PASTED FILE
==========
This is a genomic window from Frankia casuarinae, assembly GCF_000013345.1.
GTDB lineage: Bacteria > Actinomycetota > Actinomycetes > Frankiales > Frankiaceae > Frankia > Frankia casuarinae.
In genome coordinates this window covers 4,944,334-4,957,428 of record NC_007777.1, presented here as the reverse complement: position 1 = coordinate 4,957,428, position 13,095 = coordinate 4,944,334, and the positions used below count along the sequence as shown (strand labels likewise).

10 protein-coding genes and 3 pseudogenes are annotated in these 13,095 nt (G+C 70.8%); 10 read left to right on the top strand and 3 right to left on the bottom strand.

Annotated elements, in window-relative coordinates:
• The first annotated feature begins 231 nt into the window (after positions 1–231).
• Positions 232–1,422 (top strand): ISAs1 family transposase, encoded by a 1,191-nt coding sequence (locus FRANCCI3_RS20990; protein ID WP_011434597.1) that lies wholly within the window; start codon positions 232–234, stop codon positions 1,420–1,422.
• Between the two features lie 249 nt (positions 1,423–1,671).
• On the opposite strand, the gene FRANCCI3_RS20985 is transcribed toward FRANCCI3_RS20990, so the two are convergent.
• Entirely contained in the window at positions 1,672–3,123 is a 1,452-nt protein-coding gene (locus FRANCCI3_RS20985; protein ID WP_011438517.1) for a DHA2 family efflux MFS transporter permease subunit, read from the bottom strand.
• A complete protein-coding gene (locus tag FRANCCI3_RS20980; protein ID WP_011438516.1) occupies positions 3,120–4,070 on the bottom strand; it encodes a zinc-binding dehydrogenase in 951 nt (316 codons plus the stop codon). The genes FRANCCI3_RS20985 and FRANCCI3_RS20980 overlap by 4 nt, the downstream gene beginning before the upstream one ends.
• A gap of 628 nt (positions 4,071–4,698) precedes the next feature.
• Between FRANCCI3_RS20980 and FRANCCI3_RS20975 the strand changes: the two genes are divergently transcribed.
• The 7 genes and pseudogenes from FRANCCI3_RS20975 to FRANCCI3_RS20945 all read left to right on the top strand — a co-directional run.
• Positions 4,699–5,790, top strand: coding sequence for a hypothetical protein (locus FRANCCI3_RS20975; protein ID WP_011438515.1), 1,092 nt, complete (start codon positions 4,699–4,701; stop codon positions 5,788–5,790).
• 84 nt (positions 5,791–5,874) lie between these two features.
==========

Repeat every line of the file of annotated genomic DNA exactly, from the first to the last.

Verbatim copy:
This is a genomic window from Frankia casuarinae, assembly GCF_000013345.1.
GTDB lineage: Bacteria > Actinomycetota > Actinomycetes > Frankiales > Frankiaceae > Frankia > Frankia casuarinae.
In genome coordinates this window covers 4,944,334-4,957,428 of record NC_007777.1, presented here as the reverse complement: position 1 = coordinate 4,957,428, position 13,095 = coordinate 4,944,334, and the positions used below count along the sequence as shown (strand labels likewise).

10 protein-coding genes and 3 pseudogenes are annotated in these 13,095 nt (G+C 70.8%); 10 read left to right on the top strand and 3 right to left on the bottom strand.

Annotated elements, in window-relative coordinates:
• The first annotated feature begins 231 nt into the window (after positions 1–231).
• Positions 232–1,422 (top strand): ISAs1 family transposase, encoded by a 1,191-nt coding sequence (locus FRANCCI3_RS20990; protein ID WP_011434597.1) that lies wholly within the window; start codon positions 232–234, stop codon positions 1,420–1,422.
• Between the two features lie 249 nt (positions 1,423–1,671).
• On the opposite strand, the gene FRANCCI3_RS20985 is transcribed toward FRANCCI3_RS20990, so the two are convergent.
• Entirely contained in the window at positions 1,672–3,123 is a 1,452-nt protein-coding gene (locus FRANCCI3_RS20985; protein ID WP_011438517.1) for a DHA2 family efflux MFS transporter permease subunit, read from the bottom strand.
• A complete protein-coding gene (locus tag FRANCCI3_RS20980; protein ID WP_011438516.1) occupies positions 3,120–4,070 on the bottom strand; it encodes a zinc-binding dehydrogenase in 951 nt (316 codons plus the stop codon). The genes FRANCCI3_RS20985 and FRANCCI3_RS20980 overlap by 4 nt, the downstream gene beginning before the upstream one ends.
• A gap of 628 nt (positions 4,071–4,698) precedes the next feature.
• Between FRANCCI3_RS20980 and FRANCCI3_RS20975 the strand changes: the two genes are divergently transcribed.
• The 7 genes and pseudogenes from FRANCCI3_RS20975 to FRANCCI3_RS20945 all read left to right on the top strand — a co-directional run.
• Positions 4,699–5,790, top strand: coding sequence for a hypothetical protein (locus FRANCCI3_RS20975; protein ID WP_011438515.1), 1,092 nt, complete (start codon positions 4,699–4,701; stop codon positions 5,788–5,790).
• 84 nt (positions 5,791–5,874) lie between these two features.